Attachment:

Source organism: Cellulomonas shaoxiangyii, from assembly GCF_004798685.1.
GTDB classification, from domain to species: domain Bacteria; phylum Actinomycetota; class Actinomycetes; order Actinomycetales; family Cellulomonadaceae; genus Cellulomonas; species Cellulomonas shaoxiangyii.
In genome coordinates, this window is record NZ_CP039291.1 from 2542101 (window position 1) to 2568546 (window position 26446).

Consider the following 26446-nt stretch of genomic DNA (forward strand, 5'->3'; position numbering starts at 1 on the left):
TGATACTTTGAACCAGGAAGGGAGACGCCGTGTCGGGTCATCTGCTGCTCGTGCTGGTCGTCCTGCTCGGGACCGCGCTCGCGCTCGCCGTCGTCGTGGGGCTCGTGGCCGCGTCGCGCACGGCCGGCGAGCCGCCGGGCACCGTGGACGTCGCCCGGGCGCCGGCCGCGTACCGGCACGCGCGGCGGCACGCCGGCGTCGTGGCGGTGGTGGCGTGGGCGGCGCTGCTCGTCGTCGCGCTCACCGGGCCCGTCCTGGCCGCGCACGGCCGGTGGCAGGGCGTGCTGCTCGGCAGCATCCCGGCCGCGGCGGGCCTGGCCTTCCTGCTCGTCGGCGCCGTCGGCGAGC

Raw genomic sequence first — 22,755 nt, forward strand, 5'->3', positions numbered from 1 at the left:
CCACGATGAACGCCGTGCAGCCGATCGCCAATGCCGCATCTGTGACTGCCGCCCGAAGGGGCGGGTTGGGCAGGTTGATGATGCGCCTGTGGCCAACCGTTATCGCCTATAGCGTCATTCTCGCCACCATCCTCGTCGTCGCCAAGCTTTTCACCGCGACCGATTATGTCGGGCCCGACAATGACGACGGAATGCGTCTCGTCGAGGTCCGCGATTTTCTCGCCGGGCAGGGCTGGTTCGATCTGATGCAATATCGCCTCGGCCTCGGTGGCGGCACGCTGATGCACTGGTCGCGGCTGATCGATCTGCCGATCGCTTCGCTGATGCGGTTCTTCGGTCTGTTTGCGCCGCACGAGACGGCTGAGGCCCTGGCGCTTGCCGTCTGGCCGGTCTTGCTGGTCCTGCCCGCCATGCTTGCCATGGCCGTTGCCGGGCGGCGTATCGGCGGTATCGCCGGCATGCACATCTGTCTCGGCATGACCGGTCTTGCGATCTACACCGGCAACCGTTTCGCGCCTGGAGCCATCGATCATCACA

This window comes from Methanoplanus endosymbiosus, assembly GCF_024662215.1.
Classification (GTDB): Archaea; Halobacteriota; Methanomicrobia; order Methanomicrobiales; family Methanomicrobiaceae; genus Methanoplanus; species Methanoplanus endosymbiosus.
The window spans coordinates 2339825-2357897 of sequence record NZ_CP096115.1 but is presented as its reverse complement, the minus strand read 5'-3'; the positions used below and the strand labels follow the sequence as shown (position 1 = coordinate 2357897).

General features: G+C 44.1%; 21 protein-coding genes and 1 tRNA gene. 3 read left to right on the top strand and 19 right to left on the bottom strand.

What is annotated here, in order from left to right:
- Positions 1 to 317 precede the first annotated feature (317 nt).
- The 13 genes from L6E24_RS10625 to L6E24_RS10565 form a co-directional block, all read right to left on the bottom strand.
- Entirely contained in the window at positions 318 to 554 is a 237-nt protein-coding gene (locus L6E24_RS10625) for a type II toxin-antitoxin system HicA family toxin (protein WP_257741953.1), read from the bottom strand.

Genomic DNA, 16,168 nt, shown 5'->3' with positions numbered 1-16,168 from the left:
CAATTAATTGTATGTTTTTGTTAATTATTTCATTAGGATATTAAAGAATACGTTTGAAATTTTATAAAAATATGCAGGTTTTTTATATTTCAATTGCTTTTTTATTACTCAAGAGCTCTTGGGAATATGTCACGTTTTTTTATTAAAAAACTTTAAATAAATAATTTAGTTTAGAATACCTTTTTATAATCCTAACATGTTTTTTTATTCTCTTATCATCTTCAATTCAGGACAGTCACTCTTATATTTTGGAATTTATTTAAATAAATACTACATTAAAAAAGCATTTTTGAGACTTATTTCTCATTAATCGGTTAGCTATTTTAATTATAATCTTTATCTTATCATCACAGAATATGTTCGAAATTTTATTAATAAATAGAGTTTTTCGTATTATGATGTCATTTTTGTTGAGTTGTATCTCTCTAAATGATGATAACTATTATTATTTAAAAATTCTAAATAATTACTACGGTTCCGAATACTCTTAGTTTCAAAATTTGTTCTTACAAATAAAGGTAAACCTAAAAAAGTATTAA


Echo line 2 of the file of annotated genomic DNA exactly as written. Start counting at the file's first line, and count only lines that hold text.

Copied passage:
GTDB classification, from domain to species: domain Bacteria; phylum Actinomycetota; class Actinomycetes; order Actinomycetales; family Cellulomonadaceae; genus Cellulomonas; species Cellulomonas shaoxiangyii.